Friday, March 13, 2009

Lost at sea

I turned my back on my beautiful curly maple dulcimer for seven years, after having learned to play quite prettily in modern chording/flatpicking style. I had become disillusioned with it. During those seven years that my dulcimer gathered dust, I fell in love with the raw and archaic lure of drones... I finally became newly determined to re-learn to play my dulcimer in traditional noter/drone style. Having been very active during that interim in listening to older field recordings, playing old-time banjo, and singing Appalachian ballads, I was now familiar enough with this older music to finally have a real sense of direction for my dulcimer playing.

I searched out material to learn from. What I discovered is that yes, there was indeed some very good teaching material out there concerning drone style and traditional playing...but it was scattered all about, often comprising a page or two in this book, a small chapter in that book, an article, an isolated web page on dulcimer history, etc. Much of the more helpful material was in older books. There were not many comprehensive recordings to be had either- a handful of good ones from a handful of traditional players, but even those consisted of varied styles between players. And often on a CD there would be one or two traditionally played tracks buried in with a dozen modern playing style tracks. It was frustrating. It was a challenge to gather a cohesive body of information to learn from. I wound up skipping all around from place to place, trying to fill in the blanks- of which there were many. I picked up a tidbit here, a tidbit there. Sometimes the tidbits didn't fit together well, and I had to figure that out too.

In stark contrast to this, during my search I encountered a seemingly endless sea of learning material geared towards helping beginners learn to play in chording/DAD/capo/flatpick style, the playing style so popular for the past several decades.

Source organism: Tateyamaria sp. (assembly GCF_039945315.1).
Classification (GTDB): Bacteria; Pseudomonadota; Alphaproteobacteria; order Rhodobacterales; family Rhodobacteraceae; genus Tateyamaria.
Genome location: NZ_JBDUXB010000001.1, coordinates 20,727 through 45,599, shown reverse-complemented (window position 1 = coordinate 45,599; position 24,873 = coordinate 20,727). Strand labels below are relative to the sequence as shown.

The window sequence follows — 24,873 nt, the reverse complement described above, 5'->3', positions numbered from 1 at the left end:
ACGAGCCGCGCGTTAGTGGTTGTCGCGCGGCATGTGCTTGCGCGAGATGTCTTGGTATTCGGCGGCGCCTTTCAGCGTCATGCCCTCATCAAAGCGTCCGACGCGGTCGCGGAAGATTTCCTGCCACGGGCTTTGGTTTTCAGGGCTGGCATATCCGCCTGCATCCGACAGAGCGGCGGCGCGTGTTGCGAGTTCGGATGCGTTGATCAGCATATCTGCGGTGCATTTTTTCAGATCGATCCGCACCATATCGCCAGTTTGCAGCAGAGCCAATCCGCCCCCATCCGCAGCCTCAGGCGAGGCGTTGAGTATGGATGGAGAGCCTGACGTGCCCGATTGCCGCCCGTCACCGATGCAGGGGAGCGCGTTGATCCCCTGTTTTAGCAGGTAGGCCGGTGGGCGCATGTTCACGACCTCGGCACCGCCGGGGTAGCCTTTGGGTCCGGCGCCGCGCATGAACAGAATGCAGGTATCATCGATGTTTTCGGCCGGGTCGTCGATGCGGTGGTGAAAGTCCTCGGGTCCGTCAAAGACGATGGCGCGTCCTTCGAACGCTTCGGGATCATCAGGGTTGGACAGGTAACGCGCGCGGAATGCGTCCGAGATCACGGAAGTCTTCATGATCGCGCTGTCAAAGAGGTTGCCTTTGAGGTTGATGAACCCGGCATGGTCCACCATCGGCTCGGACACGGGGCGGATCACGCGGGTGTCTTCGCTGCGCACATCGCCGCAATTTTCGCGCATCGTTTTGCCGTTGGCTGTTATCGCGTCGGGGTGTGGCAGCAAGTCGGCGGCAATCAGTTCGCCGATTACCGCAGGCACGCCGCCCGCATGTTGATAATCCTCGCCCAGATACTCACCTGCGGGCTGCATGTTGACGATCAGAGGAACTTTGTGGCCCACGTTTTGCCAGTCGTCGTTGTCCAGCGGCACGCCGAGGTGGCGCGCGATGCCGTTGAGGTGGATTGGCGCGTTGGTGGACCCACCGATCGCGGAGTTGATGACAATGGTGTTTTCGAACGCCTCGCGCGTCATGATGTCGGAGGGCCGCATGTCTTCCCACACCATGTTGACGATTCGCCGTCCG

I began to wonder how on Earth any musical beginner with less experience than I in gathering traditional music information could ever manage to get started in traditional dulcimer playing on their own.

As I sought information in first one place and then another, I slowly began to find my own path through the teaching material and information maze. I am certainly no expert, and I'm not a professional musician either...but somehow I've managed to steer my way along, kept afloat by my strong interest and admiration for the logic and beauty of the older simpler ways of the dulcimer. I've had to overcome some puzzling musical obstacles, and lately I've had a steadily growing sense that others might benefit from and enjoy hearing about some of what I have learned (and continue learning), and my experiences along the way. Thus, on Valentine's Day I started this blog. Instead of writing books, an online blog seemed to me a more logical and efficient open-ended vehicle for freely sharing what I can offer, and for me to learn from you as well.

We all have our own musical journey to travel, but if we can share a little of what we've found with others, then each of our unique journeys will be that much richer. I still have a lot to learn- there are so many gaps in what I know. I hope to continue learning from others for the rest of my life.


  1. I'm a newbie to dulcimer - haven't even gotten one yet, but am planning to borrow one from a local library (awesome that I can do that). I love your blog and am working my through it, having started at the beginning. I took up music "for real" when I retired 6 years ago. I played violin as a kid, but quit after 8th grade. I love Appalachian music, but my dad insisted on classical only. Bummer. I currently play sax in 2 community band sand in a trio with my teacher and another student. So the dulcimer will be a sideline along with my uke, harmonicas and banjos (tenor and 5-string), but I'm looking forward to jumping in. Thanks so much for your blog!!! Your writings are clear, accessible and inspiring.

  2. I would also like to thank you for this blog! I am a newbie at dulcimer playing and would prefer to learn the noter way of it fits with tradition. Thanks for providing this blog..I am using it to help my husband as well!